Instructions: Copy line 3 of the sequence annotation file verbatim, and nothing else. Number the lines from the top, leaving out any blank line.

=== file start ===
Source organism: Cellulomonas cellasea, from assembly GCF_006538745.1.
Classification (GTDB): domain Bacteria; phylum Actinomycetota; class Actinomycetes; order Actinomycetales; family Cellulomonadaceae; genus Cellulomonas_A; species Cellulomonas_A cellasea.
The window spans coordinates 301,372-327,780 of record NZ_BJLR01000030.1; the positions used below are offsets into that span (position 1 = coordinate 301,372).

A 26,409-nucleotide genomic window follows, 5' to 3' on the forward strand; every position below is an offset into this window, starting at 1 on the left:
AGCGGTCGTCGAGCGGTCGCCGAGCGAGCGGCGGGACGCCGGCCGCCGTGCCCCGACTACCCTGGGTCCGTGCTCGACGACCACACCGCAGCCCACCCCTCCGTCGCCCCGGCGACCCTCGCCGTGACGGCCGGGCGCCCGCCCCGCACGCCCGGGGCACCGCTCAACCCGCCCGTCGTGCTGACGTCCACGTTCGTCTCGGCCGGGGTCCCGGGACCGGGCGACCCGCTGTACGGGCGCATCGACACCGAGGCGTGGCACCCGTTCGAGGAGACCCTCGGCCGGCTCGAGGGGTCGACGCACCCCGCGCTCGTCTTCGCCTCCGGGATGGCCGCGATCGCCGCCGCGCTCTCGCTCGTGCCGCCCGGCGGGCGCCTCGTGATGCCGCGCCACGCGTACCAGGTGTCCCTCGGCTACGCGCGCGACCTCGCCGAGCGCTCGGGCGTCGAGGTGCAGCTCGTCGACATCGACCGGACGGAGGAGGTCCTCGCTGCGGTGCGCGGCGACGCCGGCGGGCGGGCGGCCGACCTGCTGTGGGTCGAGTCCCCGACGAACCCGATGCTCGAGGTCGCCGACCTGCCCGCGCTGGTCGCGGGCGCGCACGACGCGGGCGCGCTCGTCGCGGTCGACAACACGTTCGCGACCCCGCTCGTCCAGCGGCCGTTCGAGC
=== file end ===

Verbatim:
The window spans coordinates 301,372-327,780 of record NZ_BJLR01000030.1; the positions used below are offsets into that span (position 1 = coordinate 301,372).